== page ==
Cardiac troponin elevation predicts all-cause mortality in patients with acute exacerbation of chronic obstructive pulmonary disease: Systematic review and meta-analysis

Int J Cardiol. 2015 Jul 15;191:187-93. doi: 10.1016/j.ijcard.2015.05.006. Epub 2015 May 6.


Background: Cardiovascular disease, especially ischemic heart disease, is a major comorbidity in chronic obstructive pulmonary disease (COPD) patients. Several studies suggested that after acute exacerbation of COPD (AECOPD), there is a significant increase of mortality (cardiac and all-cause) and of myocardial infarction. Whether cardiac troponin (Tn) elevation during AECOPD could be considered a prognostic marker of all-cause mortality is still debated.

Methods: To assess the prognostic role of cardiac Tn elevation during AECOPD, we performed a systematic review and meta-analysis. We included studies with patients admitted to the hospital for AECOPD, with at least one Tn assessment and reporting the relationship (after multivariable analysis) between Tn elevation and all-cause mortality. Secondarily, studies were stratified according to: i) type of troponin (Tn I or Tn T), and ii) follow-up length (≤6 months vs. >6 months).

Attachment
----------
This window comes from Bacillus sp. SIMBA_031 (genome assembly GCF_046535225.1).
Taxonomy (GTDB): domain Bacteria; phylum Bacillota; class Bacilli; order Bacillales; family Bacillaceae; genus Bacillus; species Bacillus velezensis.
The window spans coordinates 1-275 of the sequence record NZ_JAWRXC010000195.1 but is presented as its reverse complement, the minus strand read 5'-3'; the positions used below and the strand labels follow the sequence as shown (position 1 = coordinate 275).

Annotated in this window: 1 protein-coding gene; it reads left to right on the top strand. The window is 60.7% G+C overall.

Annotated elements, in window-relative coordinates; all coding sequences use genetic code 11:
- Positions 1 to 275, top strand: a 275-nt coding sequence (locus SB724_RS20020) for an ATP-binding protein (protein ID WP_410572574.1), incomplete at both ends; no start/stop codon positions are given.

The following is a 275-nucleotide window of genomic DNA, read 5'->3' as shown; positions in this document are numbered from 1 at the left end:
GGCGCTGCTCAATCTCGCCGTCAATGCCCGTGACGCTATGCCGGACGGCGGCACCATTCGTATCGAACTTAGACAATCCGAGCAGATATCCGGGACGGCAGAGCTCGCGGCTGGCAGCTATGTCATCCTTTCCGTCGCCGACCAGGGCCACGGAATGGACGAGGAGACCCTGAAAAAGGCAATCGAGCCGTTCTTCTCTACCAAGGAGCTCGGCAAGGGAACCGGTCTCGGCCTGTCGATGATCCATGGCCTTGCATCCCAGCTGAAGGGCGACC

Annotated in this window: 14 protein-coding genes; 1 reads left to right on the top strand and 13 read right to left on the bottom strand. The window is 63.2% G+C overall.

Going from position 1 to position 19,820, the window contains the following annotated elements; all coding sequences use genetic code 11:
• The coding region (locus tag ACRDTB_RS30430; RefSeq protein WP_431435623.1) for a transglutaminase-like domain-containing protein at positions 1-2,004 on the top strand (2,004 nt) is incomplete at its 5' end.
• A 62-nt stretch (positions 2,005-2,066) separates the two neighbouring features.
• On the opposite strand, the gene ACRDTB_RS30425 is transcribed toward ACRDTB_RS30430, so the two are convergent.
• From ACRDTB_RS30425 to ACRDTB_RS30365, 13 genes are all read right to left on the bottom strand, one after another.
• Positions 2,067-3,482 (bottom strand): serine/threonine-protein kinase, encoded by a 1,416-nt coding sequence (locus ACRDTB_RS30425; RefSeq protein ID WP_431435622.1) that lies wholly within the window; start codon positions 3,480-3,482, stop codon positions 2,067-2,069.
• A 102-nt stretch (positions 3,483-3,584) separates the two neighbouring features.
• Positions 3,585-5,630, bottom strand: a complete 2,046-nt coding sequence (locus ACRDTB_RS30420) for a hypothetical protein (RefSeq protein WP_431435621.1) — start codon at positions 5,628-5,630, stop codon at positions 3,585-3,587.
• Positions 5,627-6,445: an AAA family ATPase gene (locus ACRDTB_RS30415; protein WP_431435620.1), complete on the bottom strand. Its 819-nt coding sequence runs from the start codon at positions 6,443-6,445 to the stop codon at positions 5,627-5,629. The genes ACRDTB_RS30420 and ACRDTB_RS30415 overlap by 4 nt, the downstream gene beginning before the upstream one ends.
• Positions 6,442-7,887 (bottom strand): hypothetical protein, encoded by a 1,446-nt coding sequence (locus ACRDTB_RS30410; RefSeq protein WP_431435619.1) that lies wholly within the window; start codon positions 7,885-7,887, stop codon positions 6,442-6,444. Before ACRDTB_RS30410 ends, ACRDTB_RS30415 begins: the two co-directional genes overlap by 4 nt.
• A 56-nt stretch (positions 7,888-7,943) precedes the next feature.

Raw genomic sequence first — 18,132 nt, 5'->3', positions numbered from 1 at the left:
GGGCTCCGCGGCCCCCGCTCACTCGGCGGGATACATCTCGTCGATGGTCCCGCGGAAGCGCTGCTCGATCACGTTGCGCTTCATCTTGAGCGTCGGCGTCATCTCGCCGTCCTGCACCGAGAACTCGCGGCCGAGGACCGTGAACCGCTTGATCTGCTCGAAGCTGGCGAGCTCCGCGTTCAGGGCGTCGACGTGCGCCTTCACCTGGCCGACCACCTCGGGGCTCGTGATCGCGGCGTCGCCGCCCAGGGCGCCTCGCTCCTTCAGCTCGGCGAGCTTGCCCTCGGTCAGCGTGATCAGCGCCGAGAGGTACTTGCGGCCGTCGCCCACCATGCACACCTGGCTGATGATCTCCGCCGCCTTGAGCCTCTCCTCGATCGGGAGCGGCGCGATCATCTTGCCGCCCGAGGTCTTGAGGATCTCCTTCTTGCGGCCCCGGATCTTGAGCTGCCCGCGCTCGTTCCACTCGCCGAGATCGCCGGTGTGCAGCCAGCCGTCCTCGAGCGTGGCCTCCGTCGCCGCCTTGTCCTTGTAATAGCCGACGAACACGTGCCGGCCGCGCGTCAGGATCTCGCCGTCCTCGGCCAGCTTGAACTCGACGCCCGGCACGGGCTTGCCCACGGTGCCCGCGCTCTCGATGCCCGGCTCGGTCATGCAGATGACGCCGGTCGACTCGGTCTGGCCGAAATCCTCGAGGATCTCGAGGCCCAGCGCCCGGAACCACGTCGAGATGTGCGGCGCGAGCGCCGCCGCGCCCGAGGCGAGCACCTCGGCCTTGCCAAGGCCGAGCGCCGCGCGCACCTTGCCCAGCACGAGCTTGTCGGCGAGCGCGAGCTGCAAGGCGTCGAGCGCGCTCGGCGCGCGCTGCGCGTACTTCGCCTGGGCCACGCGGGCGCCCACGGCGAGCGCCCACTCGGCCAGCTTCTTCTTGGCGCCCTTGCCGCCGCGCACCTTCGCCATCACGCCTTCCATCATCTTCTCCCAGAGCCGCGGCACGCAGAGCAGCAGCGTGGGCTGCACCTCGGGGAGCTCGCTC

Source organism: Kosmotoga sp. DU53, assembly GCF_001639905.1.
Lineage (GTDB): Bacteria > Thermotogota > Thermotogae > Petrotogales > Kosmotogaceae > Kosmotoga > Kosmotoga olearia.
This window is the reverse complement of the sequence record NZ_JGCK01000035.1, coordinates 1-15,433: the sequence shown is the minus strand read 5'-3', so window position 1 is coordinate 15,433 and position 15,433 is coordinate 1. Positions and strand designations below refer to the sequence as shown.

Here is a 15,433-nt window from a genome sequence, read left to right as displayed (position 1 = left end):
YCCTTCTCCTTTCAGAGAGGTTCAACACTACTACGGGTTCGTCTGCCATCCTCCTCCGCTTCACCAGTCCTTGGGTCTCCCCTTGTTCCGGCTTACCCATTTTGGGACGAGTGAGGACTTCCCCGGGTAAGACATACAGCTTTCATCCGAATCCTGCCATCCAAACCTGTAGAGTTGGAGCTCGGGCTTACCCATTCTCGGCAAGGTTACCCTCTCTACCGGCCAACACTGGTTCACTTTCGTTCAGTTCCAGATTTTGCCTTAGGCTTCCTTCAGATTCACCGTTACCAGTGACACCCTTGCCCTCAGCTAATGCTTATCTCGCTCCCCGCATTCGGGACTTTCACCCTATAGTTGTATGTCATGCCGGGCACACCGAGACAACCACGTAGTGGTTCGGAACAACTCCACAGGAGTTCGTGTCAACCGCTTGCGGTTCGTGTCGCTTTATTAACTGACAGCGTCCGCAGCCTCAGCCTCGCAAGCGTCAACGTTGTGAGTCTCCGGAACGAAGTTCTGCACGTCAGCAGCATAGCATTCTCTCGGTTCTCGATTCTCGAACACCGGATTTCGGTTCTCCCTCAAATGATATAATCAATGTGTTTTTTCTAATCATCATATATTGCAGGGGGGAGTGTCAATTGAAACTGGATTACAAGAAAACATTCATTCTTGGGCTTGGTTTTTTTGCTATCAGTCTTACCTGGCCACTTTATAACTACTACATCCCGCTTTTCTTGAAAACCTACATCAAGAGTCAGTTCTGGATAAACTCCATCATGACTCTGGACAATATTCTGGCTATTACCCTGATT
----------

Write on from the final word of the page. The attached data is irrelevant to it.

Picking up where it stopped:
Results: Ten studies were included in the systematic review and 8 in the meta-analysis. Cardiac Tn elevation ranges from 18% to 73%. We found that cardiac Tn elevation was significantly related to an increased risk for all-cause mortality (OR 1.69; 95% CI 1.25-2.29; I(2) 40%). This finding was independent to the follow-up length of studies (≤6 months: OR 3.22; 95% CI 1.31-7.91; >6 months: OR 1.38; 95% CI 1.02-1.86). Finally, Tn T seems to be more helpful in predicting all-cause mortality as compared to Tn I (OR 1.54; 95% CI 1.2-1.96 vs. OR 3.39, 95% CI 0.86-13.36, respectively).

Conclusions: In patients admitted to the hospital for AECOPD, cardiac Tn elevation emerged as an independent predictor of increased risk of all-cause mortality.

Keywords: Chronic obstructive pulmonary disease; Exacerbation; Mortality; Outcome; Troponin.

Publication types

  • Meta-Analysis
  • Research Support, Non-U.S. Gov't
  • Review
  • Systematic Review

MeSH terms

  • Acute Disease
  • Disease Progression*
  • Humans
  • Mortality / trends
  • Observational Studies as Topic / methods
  • Patient Admission / trends
  • Pulmonary Disease, Chronic Obstructive / blood*
  • Pulmonary Disease, Chronic Obstructive / diagnosis
  • Pulmonary Disease, Chronic Obstructive / mortality*
  • Troponin T / blood*


  • Troponin T